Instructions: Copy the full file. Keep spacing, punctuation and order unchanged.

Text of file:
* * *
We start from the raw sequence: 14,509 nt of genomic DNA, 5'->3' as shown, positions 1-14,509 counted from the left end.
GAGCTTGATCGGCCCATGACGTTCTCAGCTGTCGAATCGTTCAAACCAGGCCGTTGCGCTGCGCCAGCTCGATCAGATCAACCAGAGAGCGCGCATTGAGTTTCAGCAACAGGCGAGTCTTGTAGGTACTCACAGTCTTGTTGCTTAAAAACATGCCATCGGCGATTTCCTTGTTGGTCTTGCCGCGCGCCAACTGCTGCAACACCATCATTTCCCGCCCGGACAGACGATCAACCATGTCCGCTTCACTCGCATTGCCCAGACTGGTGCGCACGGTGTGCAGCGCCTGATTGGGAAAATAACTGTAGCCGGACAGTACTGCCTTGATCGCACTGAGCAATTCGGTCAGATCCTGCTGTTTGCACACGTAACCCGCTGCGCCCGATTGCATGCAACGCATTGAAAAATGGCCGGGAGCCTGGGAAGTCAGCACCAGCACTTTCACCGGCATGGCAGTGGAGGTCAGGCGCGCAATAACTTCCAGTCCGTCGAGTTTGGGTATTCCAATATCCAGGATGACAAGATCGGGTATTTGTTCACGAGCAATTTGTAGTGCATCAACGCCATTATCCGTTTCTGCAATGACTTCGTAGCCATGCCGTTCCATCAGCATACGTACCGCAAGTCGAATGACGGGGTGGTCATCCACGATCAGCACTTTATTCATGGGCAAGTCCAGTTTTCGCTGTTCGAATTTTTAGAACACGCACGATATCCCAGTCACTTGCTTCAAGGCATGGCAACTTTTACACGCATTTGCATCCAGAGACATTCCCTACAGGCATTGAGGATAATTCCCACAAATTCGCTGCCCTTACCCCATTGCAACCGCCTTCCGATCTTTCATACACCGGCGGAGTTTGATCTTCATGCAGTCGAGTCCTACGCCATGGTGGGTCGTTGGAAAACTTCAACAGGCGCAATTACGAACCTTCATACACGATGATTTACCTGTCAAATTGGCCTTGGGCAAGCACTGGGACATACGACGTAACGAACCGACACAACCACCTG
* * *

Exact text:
We start from the raw sequence: 14,509 nt of genomic DNA, 5'->3' as shown, positions 1-14,509 counted from the left end.
GAGCTTGATCGGCCCATGACGTTCTCAGCTGTCGAATCGTTCAAACCAGGCCGTTGCGCTGCGCCAGCTCGATCAGATCAACCAGAGAGCGCGCATTGAGTTTCAGCAACAGGCGAGTCTTGTAGGTACTCACAGTCTTGTTGCTTAAAAACATGCCATCGGCGATTTCCTTGTTGGTCTTGCCGCGCGCCAACTGCTGCAACACCATCATTTCCCGCCCGGACAGACGATCAACCATGTCCGCTTCACTCGCATTGCCCAGACTGGTGCGCACGGTGTGCAGCGCCTGATTGGGAAAATAACTGTAGCCGGACAGTACTGCCTTGATCGCACTGAGCAATTCGGTCAGATCCTGCTGTTTGCACACGTAACCCGCTGCGCCCGATTGCATGCAACGCATTGAAAAATGGCCGGGAGCCTGGGAAGTCAGCACCAGCACTTTCACCGGCATGGCAGTGGAGGTCAGGCGCGCAATAACTTCCAGTCCGTCGAGTTTGGGTATTCCAATATCCAGGATGACAAGATCGGGTATTTGTTCACGAGCAATTTGTAGTGCATCAACGCCATTATCCGTTTCTGCAATGACTTCGTAGCCATGCCGTTCCATCAGCATACGTACCGCAAGTCGAATGACGGGGTGGTCATCCACGATCAGCACTTTATTCATGGGCAAGTCCAGTTTTCGCTGTTCGAATTTTTAGAACACGCACGATATCCCAGTCACTTGCTTCAAGGCATGGCAACTTTTACACGCATTTGCATCCAGAGACATTCCCTACAGGCATTGAGGATAATTCCCACAAATTCGCTGCCCTTACCCCATTGCAACCGCCTTCCGATCTTTCATACACCGGCGGAGTTTGATCTTCATGCAGTCGAGTCCTACGCCATGGTGGGTCGTTGGAAAACTTCAACAGGCGCAATTACGAACCTTCATACACGATGATTTACCTGTCAAATTGGCCTTGGGCAAGCACTGGGACATACGACGTAACGAACCGACACAACCACCTG